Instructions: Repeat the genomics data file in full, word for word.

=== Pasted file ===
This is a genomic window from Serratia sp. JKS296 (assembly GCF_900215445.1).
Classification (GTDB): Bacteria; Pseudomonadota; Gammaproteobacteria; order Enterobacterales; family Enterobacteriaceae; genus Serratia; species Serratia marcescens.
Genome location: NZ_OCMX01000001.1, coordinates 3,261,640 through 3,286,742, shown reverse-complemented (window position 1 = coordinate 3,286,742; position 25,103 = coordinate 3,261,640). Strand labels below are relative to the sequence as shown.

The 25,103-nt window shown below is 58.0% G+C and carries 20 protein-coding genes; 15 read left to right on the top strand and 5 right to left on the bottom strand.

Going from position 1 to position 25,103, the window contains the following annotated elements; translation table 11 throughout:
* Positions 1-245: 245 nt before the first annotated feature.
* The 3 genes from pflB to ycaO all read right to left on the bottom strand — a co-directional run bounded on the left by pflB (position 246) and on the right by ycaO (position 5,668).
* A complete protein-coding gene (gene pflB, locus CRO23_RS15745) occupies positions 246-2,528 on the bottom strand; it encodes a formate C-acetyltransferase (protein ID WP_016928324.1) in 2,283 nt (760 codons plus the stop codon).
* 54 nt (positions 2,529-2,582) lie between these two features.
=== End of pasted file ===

This is a genomic window from Serratia sp. JKS296 (assembly GCF_900215445.1).
Classification (GTDB): Bacteria; Pseudomonadota; Gammaproteobacteria; order Enterobacterales; family Enterobacteriaceae; genus Serratia; species Serratia marcescens.
Genome location: NZ_OCMX01000001.1, coordinates 3,261,640 through 3,286,742, shown reverse-complemented (window position 1 = coordinate 3,286,742; position 25,103 = coordinate 3,261,640). Strand labels below are relative to the sequence as shown.

The 25,103-nt window shown below is 58.0% G+C and carries 20 protein-coding genes; 15 read left to right on the top strand and 5 right to left on the bottom strand.

Going from position 1 to position 25,103, the window contains the following annotated elements; translation table 11 throughout:
* Positions 1-245: 245 nt before the first annotated feature.
* The 3 genes from pflB to ycaO all read right to left on the bottom strand — a co-directional run bounded on the left by pflB (position 246) and on the right by ycaO (position 5,668).
* A complete protein-coding gene (gene pflB, locus CRO23_RS15745) occupies positions 246-2,528 on the bottom strand; it encodes a formate C-acetyltransferase (protein ID WP_016928324.1) in 2,283 nt (760 codons plus the stop codon).
* 54 nt (positions 2,529-2,582) lie between these two features.